Apache Camel was created on Apache Service Mix. Apache Service Mix was a project powered by the Spring Framework and implemented following the JBI specification. The Java Business Integration specification specifies a plug and play platform for systems integrations, following the EIP (Enterprise Integration Patterns) patterns.

Terminology

Exchange

Exchanges – or MEPs(Message Exchange Patterns) – are like frames where we transport our data across the integrations on Camel. A Exchange can have 2 messages inside, one representing the input and another one representing the output of a integration.

The output message on Camel is optional, since we could have a integration that doesn’t have a response. Also, a Exchange can have properties, represented as key-value entries, that can be used as data that will be used across the whole route (we will see more about routes very soon)

Message

Messages are the data itself that is transferred inside a Camel route. A Message can have a body, which is the data itself and headers, which are, like properties on a Exchange, key-value entries that can be used along the processing.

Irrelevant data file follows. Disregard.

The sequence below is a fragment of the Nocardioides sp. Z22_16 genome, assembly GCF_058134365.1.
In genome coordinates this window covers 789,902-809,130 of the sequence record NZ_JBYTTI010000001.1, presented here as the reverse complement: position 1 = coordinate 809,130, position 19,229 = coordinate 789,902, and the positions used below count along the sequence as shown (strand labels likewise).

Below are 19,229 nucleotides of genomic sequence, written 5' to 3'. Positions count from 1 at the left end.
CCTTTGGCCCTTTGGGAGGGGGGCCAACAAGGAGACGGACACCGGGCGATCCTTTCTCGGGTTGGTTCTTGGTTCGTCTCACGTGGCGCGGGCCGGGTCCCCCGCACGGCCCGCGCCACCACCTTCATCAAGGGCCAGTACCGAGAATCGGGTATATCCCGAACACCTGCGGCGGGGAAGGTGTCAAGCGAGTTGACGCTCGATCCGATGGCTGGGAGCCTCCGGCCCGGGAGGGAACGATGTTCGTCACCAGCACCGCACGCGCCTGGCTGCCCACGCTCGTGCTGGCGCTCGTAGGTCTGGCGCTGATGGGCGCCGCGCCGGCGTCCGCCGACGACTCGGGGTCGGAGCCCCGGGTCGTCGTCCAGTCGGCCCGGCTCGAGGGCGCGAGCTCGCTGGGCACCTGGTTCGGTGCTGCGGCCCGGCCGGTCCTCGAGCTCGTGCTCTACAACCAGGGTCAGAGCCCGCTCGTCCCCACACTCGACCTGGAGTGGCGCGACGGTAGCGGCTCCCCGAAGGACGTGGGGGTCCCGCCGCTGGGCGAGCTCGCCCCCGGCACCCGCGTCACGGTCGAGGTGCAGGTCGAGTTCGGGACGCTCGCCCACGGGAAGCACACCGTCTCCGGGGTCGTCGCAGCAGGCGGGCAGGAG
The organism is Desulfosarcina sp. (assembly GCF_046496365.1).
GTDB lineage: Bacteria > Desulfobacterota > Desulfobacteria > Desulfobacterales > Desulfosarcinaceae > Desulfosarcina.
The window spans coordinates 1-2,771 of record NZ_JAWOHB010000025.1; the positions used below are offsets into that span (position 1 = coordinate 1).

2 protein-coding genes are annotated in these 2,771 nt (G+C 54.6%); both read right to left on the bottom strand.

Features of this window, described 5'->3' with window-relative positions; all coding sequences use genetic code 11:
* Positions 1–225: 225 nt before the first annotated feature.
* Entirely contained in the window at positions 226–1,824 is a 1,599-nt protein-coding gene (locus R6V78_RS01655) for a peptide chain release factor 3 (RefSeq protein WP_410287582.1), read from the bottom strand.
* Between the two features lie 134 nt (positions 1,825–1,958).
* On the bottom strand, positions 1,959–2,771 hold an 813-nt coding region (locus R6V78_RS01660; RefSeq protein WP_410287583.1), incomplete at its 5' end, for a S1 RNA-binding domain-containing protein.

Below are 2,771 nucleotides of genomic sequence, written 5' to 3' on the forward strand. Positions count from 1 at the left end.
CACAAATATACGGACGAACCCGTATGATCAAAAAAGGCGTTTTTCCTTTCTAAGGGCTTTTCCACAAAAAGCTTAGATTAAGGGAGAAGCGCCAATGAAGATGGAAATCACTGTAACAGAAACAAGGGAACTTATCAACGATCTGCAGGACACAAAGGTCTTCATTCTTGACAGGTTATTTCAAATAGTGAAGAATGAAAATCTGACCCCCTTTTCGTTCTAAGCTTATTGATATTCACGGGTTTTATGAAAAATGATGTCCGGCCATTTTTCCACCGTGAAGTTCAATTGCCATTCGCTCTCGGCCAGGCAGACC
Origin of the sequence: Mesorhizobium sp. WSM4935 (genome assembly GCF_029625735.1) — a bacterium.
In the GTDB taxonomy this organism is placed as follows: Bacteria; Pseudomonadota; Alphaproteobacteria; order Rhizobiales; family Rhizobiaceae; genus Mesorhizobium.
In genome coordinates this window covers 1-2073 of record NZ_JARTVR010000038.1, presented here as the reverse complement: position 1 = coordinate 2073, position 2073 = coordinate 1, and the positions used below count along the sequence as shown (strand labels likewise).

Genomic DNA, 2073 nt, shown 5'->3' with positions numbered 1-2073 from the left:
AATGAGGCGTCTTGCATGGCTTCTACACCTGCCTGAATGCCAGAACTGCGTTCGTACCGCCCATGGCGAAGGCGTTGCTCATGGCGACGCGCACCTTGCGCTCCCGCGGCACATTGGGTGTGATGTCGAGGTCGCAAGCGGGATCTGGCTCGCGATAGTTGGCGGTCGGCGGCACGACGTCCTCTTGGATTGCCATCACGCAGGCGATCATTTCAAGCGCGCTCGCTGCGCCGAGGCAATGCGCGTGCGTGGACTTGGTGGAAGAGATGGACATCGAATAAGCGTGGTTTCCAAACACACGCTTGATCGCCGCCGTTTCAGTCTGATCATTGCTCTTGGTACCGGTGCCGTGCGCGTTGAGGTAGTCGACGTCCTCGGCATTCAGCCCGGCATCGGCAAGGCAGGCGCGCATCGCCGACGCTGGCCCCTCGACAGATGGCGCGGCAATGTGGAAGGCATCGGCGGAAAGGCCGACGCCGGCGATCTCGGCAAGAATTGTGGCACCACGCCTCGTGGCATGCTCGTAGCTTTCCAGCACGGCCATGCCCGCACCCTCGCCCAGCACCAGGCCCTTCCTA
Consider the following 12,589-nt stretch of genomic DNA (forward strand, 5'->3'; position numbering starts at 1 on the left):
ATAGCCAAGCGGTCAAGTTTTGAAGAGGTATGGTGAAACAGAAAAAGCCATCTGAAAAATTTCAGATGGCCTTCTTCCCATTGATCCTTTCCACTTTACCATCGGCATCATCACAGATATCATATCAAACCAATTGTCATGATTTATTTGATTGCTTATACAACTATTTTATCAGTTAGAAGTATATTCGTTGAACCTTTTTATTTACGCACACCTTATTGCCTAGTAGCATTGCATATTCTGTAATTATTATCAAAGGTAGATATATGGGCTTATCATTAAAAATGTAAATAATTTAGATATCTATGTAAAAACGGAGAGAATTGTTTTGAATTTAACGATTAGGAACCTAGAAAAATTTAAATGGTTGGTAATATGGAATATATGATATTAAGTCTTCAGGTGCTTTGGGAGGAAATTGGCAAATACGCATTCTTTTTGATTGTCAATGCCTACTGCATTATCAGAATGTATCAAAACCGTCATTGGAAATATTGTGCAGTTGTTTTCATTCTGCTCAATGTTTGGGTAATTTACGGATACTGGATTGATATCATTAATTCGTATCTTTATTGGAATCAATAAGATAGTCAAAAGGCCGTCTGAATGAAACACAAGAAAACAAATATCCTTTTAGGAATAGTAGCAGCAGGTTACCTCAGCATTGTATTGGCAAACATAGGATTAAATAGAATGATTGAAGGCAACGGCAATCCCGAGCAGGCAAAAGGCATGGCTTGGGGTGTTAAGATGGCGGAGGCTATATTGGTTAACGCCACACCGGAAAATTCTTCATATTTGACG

One important aspect to keep in mind, however, is that along a Camel route our Messages are changed – when we convert the body with a Type converter, for instance – and when this happens, we lose all our headers. So, Message headers must be seen as ephemeral data, that will not be used through the whole route. For that type of data, it is better to use Exchange properties.

The Message body can de made of several types of data, such as binaries, JSON, etc.

Camel context

The Camel context is the runtime container where Camel runs it. It initializes type converters, routes, endpoints, EIPs etc.

A Camel context has 3 possible status: started, suspended and stopped. When started, the context will serve the routes processing as normal.

When on suspended status, the Camel context will stop the processing – after the Exchanges already on processing are completed – , but keep all the caches, resources etc still loaded. A suspended context can be restarted.